“The mountain bike course and ski slope allow us to reach segments of the population that we normally wouldn’t reach,” Beaumont says, citing the school’s new hockey rink as another recruitment tool that’s allowed Liberty to attract a number of Canadian students.
Beaumont also cites Liberty’s world-class trail system as part of the reason why the small university has become a cross-country running powerhouse in recent years, earning a national championship in 2007 and attracting some of the nation’s top running recruits.
That trail system was founded by Liberty professor and ultra running legend Dr. David Horton. He has won the epic Hardrock Hundred Endurance Run twice, laid claim to the speed hiking records for the Appalachian Trail, Pacific Crest Trail, and the Long Trail in Vermont. He’s run 2,900 miles across the country, puts on one of the most respected ultra race series in the country, and teaches a running class at Liberty that has influenced countless recreational and professional runners over the years.
Horton built the first miles of Liberty trails years ago with the help of his running class students. Today the trail network is over 40 miles long.
“To have this sort of trail system for training on campus is important to our runners,” Dr. Horton says. “A couple of years ago, the school went onto the mountain and did some trail grading and added some more trails. Now the system isn’t as technical as it used to be, but it’s more accessible. I’ve noticed more students running on the mountain every year.”
Not only are there more students running on Liberty Mountain, there are more students attending Liberty University in general. Since 2000, the school has doubled its on-campus enrollment to 11,000, making it the largest evangelical university in the world.
“Spreading the gospel is our primary mission, but this is also a business,” Lee Beaumont says. “Developments like the trail system and ski slope allow us to get into other demographics. Now we can reach the Christian kids who wouldn’t automatically think about going to Liberty.”
It seems to be working. The university has not only doubled its student base, it’s also tripled its revenue as well. Liberty has grown so much in recent years, they’re capping campus enrollment at 15,000 for a short time in order to catch up with pertinent infrastructure developments. Still, the sort of outdoor opportunities that Liberty offers is unmatched even by large Division I schools. Name any other college with 65 miles of mountain bike trails and a year-round ski slope. That major state school your kid is looking at may have an indoor climbing wall, but can its students ski all year—on campus?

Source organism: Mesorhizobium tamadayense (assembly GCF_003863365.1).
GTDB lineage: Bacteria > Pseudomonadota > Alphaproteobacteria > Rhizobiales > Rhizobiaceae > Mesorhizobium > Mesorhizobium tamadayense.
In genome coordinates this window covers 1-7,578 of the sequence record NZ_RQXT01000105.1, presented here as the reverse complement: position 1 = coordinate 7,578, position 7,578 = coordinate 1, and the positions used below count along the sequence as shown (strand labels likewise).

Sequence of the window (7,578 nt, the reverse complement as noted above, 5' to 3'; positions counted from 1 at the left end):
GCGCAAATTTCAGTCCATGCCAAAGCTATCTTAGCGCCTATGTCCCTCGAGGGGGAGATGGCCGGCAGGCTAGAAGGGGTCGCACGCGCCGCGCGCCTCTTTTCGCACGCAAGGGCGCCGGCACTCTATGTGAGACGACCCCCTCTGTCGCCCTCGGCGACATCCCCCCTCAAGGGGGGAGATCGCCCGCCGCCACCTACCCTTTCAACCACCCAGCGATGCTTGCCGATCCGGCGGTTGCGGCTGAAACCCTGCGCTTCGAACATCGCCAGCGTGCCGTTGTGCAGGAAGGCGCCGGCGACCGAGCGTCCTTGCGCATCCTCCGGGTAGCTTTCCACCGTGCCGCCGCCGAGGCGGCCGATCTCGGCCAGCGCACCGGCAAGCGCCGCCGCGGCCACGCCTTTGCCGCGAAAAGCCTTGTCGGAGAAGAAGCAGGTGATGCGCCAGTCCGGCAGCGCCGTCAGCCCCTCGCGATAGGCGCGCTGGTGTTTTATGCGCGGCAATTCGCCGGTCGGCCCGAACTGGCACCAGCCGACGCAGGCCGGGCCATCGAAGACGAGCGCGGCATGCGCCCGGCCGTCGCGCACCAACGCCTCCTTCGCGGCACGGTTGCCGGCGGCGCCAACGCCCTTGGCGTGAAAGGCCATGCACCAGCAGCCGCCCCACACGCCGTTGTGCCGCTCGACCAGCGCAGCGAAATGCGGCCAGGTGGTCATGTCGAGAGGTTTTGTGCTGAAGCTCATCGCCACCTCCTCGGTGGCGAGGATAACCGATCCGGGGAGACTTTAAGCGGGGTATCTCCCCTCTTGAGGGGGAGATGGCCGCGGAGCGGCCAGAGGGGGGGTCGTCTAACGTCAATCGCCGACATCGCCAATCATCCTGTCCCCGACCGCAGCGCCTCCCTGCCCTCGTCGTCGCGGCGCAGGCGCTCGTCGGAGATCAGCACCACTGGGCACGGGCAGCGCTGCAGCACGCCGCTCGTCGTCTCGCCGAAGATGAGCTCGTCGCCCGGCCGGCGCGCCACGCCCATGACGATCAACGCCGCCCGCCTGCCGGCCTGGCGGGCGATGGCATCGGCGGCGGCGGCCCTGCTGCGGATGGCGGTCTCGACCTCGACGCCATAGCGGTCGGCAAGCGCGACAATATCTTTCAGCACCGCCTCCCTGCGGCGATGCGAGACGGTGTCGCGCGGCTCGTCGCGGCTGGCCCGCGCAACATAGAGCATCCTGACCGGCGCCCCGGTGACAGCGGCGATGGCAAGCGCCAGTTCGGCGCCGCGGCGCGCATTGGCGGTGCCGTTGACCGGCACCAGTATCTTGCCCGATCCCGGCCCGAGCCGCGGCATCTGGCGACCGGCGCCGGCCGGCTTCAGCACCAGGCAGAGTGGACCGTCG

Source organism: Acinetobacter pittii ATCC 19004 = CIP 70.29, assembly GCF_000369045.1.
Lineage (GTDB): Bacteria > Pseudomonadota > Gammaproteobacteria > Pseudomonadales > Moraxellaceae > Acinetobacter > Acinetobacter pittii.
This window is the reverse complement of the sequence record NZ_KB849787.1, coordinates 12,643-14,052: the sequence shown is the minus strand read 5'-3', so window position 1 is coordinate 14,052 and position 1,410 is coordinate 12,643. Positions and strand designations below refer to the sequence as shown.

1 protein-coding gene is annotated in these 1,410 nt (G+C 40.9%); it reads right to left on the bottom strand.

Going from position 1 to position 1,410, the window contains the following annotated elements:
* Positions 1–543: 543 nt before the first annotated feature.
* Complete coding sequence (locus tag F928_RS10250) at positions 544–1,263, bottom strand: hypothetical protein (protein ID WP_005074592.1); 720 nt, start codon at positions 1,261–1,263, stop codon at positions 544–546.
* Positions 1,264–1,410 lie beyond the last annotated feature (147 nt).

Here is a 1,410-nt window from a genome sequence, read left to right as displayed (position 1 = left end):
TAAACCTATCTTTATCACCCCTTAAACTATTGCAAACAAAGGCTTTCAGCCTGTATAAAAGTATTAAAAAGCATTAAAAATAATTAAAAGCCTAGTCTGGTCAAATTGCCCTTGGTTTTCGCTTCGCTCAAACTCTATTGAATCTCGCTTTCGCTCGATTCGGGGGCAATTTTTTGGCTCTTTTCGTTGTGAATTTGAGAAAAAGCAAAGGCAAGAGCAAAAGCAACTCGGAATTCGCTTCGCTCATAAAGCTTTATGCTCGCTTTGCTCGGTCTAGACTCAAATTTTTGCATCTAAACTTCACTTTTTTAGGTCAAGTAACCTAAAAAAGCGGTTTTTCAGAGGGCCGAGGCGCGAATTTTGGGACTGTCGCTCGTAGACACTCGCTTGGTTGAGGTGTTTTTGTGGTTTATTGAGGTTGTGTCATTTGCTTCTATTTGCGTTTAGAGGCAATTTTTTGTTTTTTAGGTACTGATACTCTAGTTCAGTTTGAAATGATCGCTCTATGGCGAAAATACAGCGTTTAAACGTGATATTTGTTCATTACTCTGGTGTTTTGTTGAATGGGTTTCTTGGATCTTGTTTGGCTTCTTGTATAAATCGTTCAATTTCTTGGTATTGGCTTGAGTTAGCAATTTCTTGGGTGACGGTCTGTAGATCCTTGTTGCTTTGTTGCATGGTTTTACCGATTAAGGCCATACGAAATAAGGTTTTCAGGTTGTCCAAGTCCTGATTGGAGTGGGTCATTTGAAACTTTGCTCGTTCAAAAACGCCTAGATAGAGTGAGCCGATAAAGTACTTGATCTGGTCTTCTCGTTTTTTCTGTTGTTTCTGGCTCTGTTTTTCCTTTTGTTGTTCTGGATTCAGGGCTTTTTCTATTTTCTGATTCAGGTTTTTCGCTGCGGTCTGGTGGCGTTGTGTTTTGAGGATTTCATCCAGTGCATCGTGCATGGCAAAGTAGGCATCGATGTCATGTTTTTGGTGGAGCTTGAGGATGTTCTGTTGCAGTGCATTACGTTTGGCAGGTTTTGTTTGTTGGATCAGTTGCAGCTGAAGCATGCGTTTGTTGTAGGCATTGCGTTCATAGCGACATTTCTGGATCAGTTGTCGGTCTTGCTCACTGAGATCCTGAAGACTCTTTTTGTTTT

Attracting a broader spectrum of students isn’t the only justification for spending $4 million on an artificial ski slope (another donation). There’s also a public relations component to Liberty’s outdoor initiatives. The school’s massive trail system and Snowflex center are all open to the public, and this year, Liberty is offering a trail race series with a singular purpose: community outreach.
“People may have preconceived notions about Liberty,” says Josh Yeoman, the trail race manager. “These races are our way of bringing the outdoor community onto campus so people can see the school for themselves.”
Beaumont is even more direct. “Some people think if you show up to ride our trails or ski our slope that there’s an army of people with Bibles waiting to preach to you. Nobody’s going to force anything down your throat. Part of the reason we’re doing this is to open our doors and show the world that we’re normal.”
Preconceived notions get to the heart of what’s so strange about Liberty’s Snowflex center and expansive trail system. Evangelical Christians aren’t typically associated with extreme outdoor sports like snowboarding and mountain biking.
“It might surprise some people that Liberty is pushing the outdoors,” says Ryan Owens, a Liberty senior who works at Bikes Unlimited in downtown Lynchburg. “Is Liberty as conservative as everyone thinks? Yes and no. You’ve got forced convocation three times a week, and a number of rules that make it very easy to get into trouble. There can definitely be a bit of culture shock if you’re not used to that sort of thing. But there are different sects of people at Liberty that are into different things. And the outdoors is becoming more and more popular with the student body.”
Jeff Fedorko, owner of Lynchburg’s running store, Riverside Runners, has watched Liberty become the cornerstone of the outdoor community in Lynchburg in recent years, and for the most part he applauds the school’s growth and direction. Several regular bike rides and trail runs make use of the mountain’s trail system, and many of Liberty’s top runners have chosen to stay in Lynchburg after graduation, further enhancing the city’s running scene.